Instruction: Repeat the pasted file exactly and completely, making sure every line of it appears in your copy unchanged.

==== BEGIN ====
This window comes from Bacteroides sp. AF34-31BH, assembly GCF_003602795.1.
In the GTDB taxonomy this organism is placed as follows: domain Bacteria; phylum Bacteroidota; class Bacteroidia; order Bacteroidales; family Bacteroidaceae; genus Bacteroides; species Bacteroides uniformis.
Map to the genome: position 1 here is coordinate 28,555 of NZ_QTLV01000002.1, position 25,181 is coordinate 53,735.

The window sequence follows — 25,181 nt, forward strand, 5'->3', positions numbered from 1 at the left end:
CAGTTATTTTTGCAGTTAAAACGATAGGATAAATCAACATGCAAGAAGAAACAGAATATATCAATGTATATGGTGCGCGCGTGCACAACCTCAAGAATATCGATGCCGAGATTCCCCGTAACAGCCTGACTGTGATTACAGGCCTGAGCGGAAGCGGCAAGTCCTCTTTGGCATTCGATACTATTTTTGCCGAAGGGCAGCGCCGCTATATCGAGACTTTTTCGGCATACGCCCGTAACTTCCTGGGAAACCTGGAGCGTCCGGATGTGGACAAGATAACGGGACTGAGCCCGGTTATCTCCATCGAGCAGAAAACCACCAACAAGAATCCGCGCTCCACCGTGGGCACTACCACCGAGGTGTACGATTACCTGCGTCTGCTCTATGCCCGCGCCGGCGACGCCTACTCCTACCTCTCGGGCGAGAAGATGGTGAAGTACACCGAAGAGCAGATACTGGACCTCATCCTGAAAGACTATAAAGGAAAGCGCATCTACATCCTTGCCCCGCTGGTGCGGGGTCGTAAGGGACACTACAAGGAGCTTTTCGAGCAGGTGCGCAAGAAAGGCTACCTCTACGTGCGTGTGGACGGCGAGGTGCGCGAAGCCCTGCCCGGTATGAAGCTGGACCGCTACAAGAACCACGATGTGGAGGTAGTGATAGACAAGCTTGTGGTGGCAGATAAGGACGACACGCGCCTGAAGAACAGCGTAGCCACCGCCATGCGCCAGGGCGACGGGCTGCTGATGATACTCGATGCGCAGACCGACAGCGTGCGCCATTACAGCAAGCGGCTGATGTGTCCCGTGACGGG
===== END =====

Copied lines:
This window comes from Bacteroides sp. AF34-31BH, assembly GCF_003602795.1.
In the GTDB taxonomy this organism is placed as follows: domain Bacteria; phylum Bacteroidota; class Bacteroidia; order Bacteroidales; family Bacteroidaceae; genus Bacteroides; species Bacteroides uniformis.
Map to the genome: position 1 here is coordinate 28,555 of NZ_QTLV01000002.1, position 25,181 is coordinate 53,735.

The window sequence follows — 25,181 nt, forward strand, 5'->3', positions numbered from 1 at the left end:
CAGTTATTTTTGCAGTTAAAACGATAGGATAAATCAACATGCAAGAAGAAACAGAATATATCAATGTATATGGTGCGCGCGTGCACAACCTCAAGAATATCGATGCCGAGATTCCCCGTAACAGCCTGACTGTGATTACAGGCCTGAGCGGAAGCGGCAAGTCCTCTTTGGCATTCGATACTATTTTTGCCGAAGGGCAGCGCCGCTATATCGAGACTTTTTCGGCATACGCCCGTAACTTCCTGGGAAACCTGGAGCGTCCGGATGTGGACAAGATAACGGGACTGAGCCCGGTTATCTCCATCGAGCAGAAAACCACCAACAAGAATCCGCGCTCCACCGTGGGCACTACCACCGAGGTGTACGATTACCTGCGTCTGCTCTATGCCCGCGCCGGCGACGCCTACTCCTACCTCTCGGGCGAGAAGATGGTGAAGTACACCGAAGAGCAGATACTGGACCTCATCCTGAAAGACTATAAAGGAAAGCGCATCTACATCCTTGCCCCGCTGGTGCGGGGTCGTAAGGGACACTACAAGGAGCTTTTCGAGCAGGTGCGCAAGAAAGGCTACCTCTACGTGCGTGTGGACGGCGAGGTGCGCGAAGCCCTGCCCGGTATGAAGCTGGACCGCTACAAGAACCACGATGTGGAGGTAGTGATAGACAAGCTTGTGGTGGCAGATAAGGACGACACGCGCCTGAAGAACAGCGTAGCCACCGCCATGCGCCAGGGCGACGGGCTGCTGATGATACTCGATGCGCAGACCGACAGCGTGCGCCATTACAGCAAGCGGCTGATGTGTCCCGTGACGGG